Submissions

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Submission Preparation Checklist

As part of the submission process, authors are required to check off their submission's compliance with all of the following items, and submissions may be returned to authors that do not adhere to these guidelines.
  • The submission has not been previously published, nor is it before another journal for consideration.
  • The submission file is in OpenOffice, Microsoft Word, or RTF document file format.
  • Where available, URLs for the references have been provided.
  • The text adheres to the stylistic and bibliographic requirements outlined in the Author Guidelines.

Author Guidelines

As part of the submission process, authors are required to check off their submission's compliance with all of the following items, and submissions may be returned to authors that do not adhere to these guidelines.

Manuscript submission

The Journal of the European Association for Chinese Studies only publishes original research articles. Previously published articles or manuscripts under consideration elsewhere will not be accepted.

Articles must be proofread before authors send them to the editors.

 

Double-blind peer-review guidelines

All articles will undergo a double-blind peer-review process. Authors need to ensure that their manuscripts are prepared in a way that does not reveal their identity. We thus ask authors to submit two separate files to the editors:

  • The first must contain the title, the abstract & keywords of the article, as well as the author’s name, institution and contact (e-mail and postal address).
  • The second with the blinded manuscript; do not include acknowledgments or information that might lead the reviewers to identify the author.

 

Word count

Research articles should not exceed 10,000 words (including footnotes), and reviews 1,500 words. Authors who wish to submit longer papers must first get in touch with the editors.

 

Format

The text must be single-spaced with minimum stylistic enrichment.

Please use Times New Roman and PMingLiu fonts, 12 pt. (footnotes: 10pt).  

 

Transcriptions and use of Chinese characters

 

Transcription of Chinese characters must follow the pinyin system.

Authors should provide Chinese characters for every relevant term, title or toponym upon first mention. They should be used on the first occurrence only, and must follow their transcription, without parentheses.

Translations of titles should be provided in English, in parentheses and after the first transcription-characters occurrence only.

Translations of primary sources must include the original Chinese characters, to be placed below the translation.

Characters in complex or simplified form are accepted, if used consistently throughout the article. Characters used in the bibliography must reflect the original.

 

Figures

 

Permission for copyright use must be acquired by authors before submitting their manuscript. We accept figures up to a fair limit (ca. 30); authors who wish to include more illustrations should contact the editors beforehand. Quality & resolution: minimum 300 dpi.

 

References

 

Authors must provide footnotes, not endnotes.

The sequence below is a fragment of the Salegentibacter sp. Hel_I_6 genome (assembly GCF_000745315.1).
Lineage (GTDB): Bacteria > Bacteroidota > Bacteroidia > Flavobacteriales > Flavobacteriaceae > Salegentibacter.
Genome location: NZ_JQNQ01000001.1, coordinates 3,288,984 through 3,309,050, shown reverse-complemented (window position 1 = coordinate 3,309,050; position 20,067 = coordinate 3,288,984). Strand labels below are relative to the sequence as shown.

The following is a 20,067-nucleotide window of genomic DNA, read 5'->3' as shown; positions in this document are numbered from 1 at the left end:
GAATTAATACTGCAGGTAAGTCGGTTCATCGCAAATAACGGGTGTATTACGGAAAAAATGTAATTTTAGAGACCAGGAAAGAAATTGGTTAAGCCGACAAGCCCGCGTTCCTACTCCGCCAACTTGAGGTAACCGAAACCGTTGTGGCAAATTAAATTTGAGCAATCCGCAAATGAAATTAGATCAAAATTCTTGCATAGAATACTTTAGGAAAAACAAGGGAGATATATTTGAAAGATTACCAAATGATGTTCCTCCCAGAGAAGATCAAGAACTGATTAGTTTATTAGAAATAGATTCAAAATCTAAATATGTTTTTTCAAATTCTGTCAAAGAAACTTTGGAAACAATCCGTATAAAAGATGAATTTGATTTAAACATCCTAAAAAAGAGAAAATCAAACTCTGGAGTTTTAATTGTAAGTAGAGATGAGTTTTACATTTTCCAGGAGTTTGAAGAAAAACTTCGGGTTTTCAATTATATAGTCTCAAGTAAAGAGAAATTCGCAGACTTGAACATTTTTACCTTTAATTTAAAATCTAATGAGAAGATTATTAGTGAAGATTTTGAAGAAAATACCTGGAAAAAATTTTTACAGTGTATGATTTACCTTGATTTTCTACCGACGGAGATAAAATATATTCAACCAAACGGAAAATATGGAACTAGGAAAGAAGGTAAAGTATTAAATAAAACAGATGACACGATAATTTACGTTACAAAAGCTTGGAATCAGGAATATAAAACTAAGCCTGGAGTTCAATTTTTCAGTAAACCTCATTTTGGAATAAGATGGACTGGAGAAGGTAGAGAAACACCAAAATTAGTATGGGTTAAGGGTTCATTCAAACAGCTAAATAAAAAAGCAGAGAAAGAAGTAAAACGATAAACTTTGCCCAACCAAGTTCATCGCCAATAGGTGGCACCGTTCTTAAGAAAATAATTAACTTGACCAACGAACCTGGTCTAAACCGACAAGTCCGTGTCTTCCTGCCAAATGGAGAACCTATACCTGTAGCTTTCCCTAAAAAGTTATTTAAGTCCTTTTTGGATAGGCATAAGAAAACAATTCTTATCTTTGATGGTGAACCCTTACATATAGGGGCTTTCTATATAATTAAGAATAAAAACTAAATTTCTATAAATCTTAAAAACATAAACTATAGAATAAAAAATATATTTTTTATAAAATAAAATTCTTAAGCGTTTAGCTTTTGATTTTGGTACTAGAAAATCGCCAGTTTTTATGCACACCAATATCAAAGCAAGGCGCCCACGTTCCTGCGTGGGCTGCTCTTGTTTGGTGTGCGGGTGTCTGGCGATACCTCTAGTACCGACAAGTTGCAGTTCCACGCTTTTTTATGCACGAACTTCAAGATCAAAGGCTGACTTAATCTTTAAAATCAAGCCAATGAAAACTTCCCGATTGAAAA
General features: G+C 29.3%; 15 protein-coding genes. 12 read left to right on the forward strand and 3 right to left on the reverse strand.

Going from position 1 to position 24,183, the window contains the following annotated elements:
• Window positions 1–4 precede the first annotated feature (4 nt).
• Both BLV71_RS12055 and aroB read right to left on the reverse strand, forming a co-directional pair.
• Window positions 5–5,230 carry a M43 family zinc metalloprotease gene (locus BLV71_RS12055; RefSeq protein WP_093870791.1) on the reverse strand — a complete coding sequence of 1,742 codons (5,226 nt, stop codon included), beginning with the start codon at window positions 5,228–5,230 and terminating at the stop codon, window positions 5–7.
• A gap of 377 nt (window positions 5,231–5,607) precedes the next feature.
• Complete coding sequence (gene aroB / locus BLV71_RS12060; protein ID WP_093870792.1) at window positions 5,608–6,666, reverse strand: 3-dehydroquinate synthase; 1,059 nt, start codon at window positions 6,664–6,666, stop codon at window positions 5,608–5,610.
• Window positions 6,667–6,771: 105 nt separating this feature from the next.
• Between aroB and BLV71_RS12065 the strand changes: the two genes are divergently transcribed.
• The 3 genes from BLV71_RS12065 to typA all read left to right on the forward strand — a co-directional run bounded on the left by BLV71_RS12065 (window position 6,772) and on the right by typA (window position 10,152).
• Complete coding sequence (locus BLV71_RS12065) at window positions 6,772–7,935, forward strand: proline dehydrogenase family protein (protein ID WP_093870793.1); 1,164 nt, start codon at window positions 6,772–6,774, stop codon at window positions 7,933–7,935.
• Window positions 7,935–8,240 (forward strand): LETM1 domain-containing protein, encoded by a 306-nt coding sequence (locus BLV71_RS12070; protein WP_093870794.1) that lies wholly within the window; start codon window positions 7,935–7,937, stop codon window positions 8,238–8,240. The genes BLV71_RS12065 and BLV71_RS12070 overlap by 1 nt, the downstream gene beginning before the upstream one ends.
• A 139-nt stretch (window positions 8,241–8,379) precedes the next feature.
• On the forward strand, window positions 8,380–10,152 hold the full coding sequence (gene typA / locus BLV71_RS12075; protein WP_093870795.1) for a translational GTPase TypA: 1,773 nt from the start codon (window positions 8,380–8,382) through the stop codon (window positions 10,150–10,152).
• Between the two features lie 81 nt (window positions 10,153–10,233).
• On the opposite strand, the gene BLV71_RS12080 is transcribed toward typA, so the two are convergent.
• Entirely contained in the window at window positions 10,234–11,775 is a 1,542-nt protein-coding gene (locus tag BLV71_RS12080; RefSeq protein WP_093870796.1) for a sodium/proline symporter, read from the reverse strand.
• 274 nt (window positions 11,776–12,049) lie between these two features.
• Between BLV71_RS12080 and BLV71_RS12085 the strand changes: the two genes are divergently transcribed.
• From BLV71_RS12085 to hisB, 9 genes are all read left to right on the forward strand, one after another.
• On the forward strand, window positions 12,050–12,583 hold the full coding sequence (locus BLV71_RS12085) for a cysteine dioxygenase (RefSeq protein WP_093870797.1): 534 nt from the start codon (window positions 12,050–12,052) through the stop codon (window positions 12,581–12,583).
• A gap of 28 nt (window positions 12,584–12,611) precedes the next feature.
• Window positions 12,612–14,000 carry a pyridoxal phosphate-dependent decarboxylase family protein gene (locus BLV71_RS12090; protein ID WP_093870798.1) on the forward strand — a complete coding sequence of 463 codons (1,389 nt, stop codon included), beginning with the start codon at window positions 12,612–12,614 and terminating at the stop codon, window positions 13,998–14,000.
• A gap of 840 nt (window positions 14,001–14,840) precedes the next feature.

The referencing system should comply with the Chicago Manual of Style and in-text-citation. See examples for different kinds of sources here.

  • Modern secondary literature should follow the “Author-Date-Page” system, for example: (Smith 2019, 30–50).
  • Premodern primary sources should follow the “Title-Chapter-Page” scheme, for instance: (Shiji, 29.1405–1415).

 

All references in the text should also appear in the Bibliography at the end of the article.

The list of references should be placed at the end of the written text and arranged in alphabetical order according to author’s surname.

 

For primary sources:

  • Siku quanshu zongmu 四庫全書總目 (Bibliographical summaries of the Complete writings of the four repositories). (1789) 1965. Yongrong 永瑢 (ed.). Beijing: Zhonghua shuju.
  • Yuan shi 元史 (History of the Yuan). (1370) 1976. Song Lian 宋濂. Beijing: Zhonghua shuju.

 

For secondary sources:

  • Boltz, William G. (1994) 2003. The Origin and Early Development of the Chinese Writing System. New Haven: American Oriental Society.
  • Hucker, Charles O. 1985. A Dictionary of Official Titles in Imperial China. Stanford: Stanford University Press.
  • Korolkov, Maxim. 2011. “Arguing about Law: Interrogation Procedure under the Qin and Former Han dynasties.” Études chinoises 30: 37–71.
  • Lackner, Michael. 2015. “Reconciling the Classics: Two Case Studies in Song-Yuan Exegetical Approaches.” In World Philology, edited by Sheldon Pollock, Benjamin A. Elman, and Ku-ming Kevin Chang, 137–153. Cambridge, Mass.: Harvard University Press.
  • Unno Kazutaka 海野一隆. 1979. “Chizugaku-teki kenchi yori suru Maōtai shutsudo chizu no kentō” 地圖學的見地よりする馬王堆出土地圖の檢討 (Two Han Maps Discovered in Mawangdui: a Cartographic Study). Tōhō Gakuhō 東方學報 51: 59–82.
  • Yan Gengwang 嚴耕望. 1961. Zhongguo difang xingzheng zhidu shi. Qin-Han difang xingzheng zhidu 中国地方行政制度史卷上-秦漢地方行政制度 (History of the Chinese local administrative system, vol. 1: the Qin and Han local administrative system). Taipei:_Zhongyang yanjiuyuan lishi yuyan yanjiusuo.

 

Cinema/Documentaries/TV series titles:

  • Ai Xiaoming 艾曉明. 2005. Taishicun 太石村.
  • Zhang Yimou 張藝謀. 1988. Red Sorghum (Hong Gaoliang 紅高粱).

 

Abstract

 

Authors should provide an abstract (max. 400 words) followed by (up to) 5 keywords, in both English and Chinese, and, if it applies, in the author’s mother tongue.

To facilitate the processing, all authors are requested to fill out the metadata during the submission process.

Privacy Statement

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See item 11 on the Datenschutzerklärung der DLE Bibliotheks- und Archivwesen der Universität Wien (PDF, only available in German).